Image Unsplash - Silas Baisch

FERI marks a decade of forest ecosystem restoration

With the International Day of Forests (21 March) this year, the Forest Ecosystem Restoration Initiative (FERI) will mark the 10th anniversary of its inception

Adopted at COP 12 of the Convention on Biological Diversity (CBD), FERI is an initiative of the Republic of Korea that is implemented by the CBD Secretariat. It was conceived as a framework for coordinated action on forest ecosystem conservation and restoration under the CBD. Ten years on, FERI has not lost one leaf of its relevance. 

Forests harbor about 80 per cent of terrestrial biodiversity. The Forest sector employs an estimated 33 million people. The sustainable use of forests is crucial to living in harmony with nature, but the planet is losing forests at an alarming rate: 10 million hectares annually due to deforestation and approximately 70 million hectares scorched by fires. Driven by unsustainable consumption and production, the loss of forest ecosystems is accelerated by and, in turn, exacerbates the triple planetary crisis of climate change, biodiversity loss and pollution. 

Today FERI is part of the mosaic of global action in support of the United Nations Decade on Ecosystem Restoration (2021-2030). The initiative is also supporting the implementation of the Kunming-Montreal Global Biodiversity Framework, also known as the Biodiversity Plan. The premise is clear: the world’s masterplan to halt and reverse biodiversity loss cannot work without the restoration of the planet’s invaluable forest ecosystems. 

Here are three ways in which FERI is making forest ecosystem restoration part of the (Biodiversity) Plan:

  • Making direct contributions to forest-related targets 

FERI is deploying capacity building to help participating countries achieve swift progress in achieving Target 2 of the Biodiversity Plan, namely “restoring 30 per cent of all degraded ecosystems”, through accelerated action on ecosystem restoration. In articulating its interventions, the initiative nurtures an understanding of the pivotal role that Indigenous peoples and local communities play as custodians of forests and the biodiversity they host, and as holders of traditional knowledge.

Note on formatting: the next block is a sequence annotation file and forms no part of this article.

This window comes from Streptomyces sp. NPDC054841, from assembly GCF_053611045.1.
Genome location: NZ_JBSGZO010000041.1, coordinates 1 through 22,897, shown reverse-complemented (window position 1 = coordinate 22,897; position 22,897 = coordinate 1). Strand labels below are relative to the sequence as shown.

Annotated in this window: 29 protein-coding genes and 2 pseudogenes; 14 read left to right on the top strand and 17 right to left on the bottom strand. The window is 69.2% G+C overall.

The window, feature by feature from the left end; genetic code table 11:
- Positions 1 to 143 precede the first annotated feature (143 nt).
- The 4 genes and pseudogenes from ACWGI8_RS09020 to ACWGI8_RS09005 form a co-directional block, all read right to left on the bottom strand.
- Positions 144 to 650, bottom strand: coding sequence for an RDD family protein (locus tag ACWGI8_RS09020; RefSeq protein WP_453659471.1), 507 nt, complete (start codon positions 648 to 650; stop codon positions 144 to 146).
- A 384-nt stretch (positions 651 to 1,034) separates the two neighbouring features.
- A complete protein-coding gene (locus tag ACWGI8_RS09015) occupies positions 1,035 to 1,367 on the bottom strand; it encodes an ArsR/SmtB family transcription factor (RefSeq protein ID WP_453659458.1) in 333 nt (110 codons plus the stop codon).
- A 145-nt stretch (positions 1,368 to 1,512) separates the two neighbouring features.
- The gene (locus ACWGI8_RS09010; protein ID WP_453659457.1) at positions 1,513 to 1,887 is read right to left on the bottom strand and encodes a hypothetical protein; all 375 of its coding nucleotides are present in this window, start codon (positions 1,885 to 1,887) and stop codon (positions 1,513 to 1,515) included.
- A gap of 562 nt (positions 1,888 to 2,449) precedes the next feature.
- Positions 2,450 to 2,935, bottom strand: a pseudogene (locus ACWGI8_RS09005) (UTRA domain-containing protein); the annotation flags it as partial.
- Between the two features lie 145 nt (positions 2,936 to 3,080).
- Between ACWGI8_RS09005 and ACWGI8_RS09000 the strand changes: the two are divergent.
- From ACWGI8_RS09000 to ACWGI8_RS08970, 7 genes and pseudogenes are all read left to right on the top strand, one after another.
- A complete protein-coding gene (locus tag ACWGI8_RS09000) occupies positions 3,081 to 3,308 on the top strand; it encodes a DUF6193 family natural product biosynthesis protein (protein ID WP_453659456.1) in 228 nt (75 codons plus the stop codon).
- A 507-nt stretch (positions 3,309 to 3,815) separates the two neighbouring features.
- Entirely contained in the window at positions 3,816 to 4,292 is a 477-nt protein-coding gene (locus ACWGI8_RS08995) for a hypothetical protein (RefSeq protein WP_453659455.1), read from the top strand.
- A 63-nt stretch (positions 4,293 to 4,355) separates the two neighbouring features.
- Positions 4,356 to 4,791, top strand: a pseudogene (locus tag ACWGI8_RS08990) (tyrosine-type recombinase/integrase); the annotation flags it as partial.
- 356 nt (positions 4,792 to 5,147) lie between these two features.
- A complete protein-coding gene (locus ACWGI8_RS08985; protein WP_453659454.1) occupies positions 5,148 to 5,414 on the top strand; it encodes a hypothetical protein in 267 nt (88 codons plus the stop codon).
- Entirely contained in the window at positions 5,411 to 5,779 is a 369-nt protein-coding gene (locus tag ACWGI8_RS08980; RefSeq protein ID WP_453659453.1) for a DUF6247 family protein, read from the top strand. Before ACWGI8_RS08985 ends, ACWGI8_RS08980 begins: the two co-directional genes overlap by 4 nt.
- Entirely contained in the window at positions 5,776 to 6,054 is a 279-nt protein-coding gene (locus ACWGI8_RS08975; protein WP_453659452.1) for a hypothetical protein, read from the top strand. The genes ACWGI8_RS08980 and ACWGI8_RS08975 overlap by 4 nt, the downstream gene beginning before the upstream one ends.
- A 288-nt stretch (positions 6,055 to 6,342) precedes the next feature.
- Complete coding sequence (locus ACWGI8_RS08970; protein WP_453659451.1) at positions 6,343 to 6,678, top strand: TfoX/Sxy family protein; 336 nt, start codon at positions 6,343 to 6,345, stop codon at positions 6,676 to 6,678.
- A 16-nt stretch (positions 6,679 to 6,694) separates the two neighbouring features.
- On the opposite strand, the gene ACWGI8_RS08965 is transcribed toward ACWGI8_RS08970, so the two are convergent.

The ambition is to generate benefits that permeate the Biodiversity Plan as a whole, well beyond Target 2. The initiative offers opportunities to identify pathways to prosper with nature, invest and collaborate, and share benefits fairly in the context of the conservation and sustainable management of forests. 

  • Promoting restoration at scale 

Restoring forest ecosystems can take many forms, including returning trees to former forest land, planting native tree species, conserving wild plants and animals and protecting the forest ecosystem (encompassing trees, water, soil, fauna and flora). Lands cleared for farming are ideal sites for restoration action; in some cases, forest trees will re-grow naturally.

FERI delivers capacity building and facilitates peer-learning, including the exchange of best practices. It builds on lessons learned from 12 pilot projects implemented during a previous phase in Bhutan, Burkina Faso, Cambodia, Chile, Colombia, Guatemala, Kenya Lebanon, Madagascar, Mexico, Niger, Peru and Uruguay. These pilots have demonstrated that adequate forest restoration works in a variety of biophysical and socio-economic contexts, from tropical forests to drylands. By leveraging the demonstration effect, FERI continues to catalyze a global surge in forest ecosystem restoration.

  • Delivering a methodological toolkit to ground forest restoration in evidence

The effectiveness of forest restoration activities is measured by a combination of indicators and baselines. The rigorous harvesting of data and associated methodologies allow experts to evaluate progress and recommend corrective action, where required. FERI is building capacity in this field in full alignment with the monitoring framework that is being rolled out with the 23 targets of the Biodiversity Plan. 

Activities in this field also cover equipping countries with robust methodological tools to optimize forest restoration areas to achieve balanced biodiversity, carbon sequestration and cost efficiency outcomes. Considering that the implementation of the Biodiversity Plan requires a whole-of society endeavor, reliable assessments can incentivize investment and support the mobilization of financial resources blending public and private funds.

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More information:

Statement: International Day of Forests 2024

Forest Biodiversity

The Biodiversity Plan